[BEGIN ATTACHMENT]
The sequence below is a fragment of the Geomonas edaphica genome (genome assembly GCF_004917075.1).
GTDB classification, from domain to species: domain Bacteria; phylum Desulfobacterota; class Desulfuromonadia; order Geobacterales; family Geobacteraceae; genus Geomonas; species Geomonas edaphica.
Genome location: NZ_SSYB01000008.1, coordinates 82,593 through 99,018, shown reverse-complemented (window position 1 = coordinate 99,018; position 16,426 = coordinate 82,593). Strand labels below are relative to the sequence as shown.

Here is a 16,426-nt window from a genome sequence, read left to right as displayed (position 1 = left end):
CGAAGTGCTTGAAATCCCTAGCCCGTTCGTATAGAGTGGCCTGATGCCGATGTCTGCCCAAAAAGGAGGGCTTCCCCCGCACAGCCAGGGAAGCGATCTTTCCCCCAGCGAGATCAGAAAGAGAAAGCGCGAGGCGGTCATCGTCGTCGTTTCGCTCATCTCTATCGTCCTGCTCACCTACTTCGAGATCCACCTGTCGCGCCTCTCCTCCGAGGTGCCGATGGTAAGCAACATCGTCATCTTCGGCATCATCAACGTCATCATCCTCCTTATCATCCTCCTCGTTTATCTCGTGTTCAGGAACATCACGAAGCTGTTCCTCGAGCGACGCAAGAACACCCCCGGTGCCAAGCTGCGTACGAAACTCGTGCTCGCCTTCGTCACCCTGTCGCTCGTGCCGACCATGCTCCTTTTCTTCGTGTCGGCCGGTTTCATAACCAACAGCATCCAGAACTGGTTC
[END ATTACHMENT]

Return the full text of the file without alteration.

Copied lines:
The sequence below is a fragment of the Geomonas edaphica genome (genome assembly GCF_004917075.1).
GTDB classification, from domain to species: domain Bacteria; phylum Desulfobacterota; class Desulfuromonadia; order Geobacterales; family Geobacteraceae; genus Geomonas; species Geomonas edaphica.
Genome location: NZ_SSYB01000008.1, coordinates 82,593 through 99,018, shown reverse-complemented (window position 1 = coordinate 99,018; position 16,426 = coordinate 82,593). Strand labels below are relative to the sequence as shown.

Here is a 16,426-nt window from a genome sequence, read left to right as displayed (position 1 = left end):
CGAAGTGCTTGAAATCCCTAGCCCGTTCGTATAGAGTGGCCTGATGCCGATGTCTGCCCAAAAAGGAGGGCTTCCCCCGCACAGCCAGGGAAGCGATCTTTCCCCCAGCGAGATCAGAAAGAGAAAGCGCGAGGCGGTCATCGTCGTCGTTTCGCTCATCTCTATCGTCCTGCTCACCTACTTCGAGATCCACCTGTCGCGCCTCTCCTCCGAGGTGCCGATGGTAAGCAACATCGTCATCTTCGGCATCATCAACGTCATCATCCTCCTTATCATCCTCCTCGTTTATCTCGTGTTCAGGAACATCACGAAGCTGTTCCTCGAGCGACGCAAGAACACCCCCGGTGCCAAGCTGCGTACGAAACTCGTGCTCGCCTTCGTCACCCTGTCGCTCGTGCCGACCATGCTCCTTTTCTTCGTGTCGGCCGGTTTCATAACCAACAGCATCCAGAACTGGTTC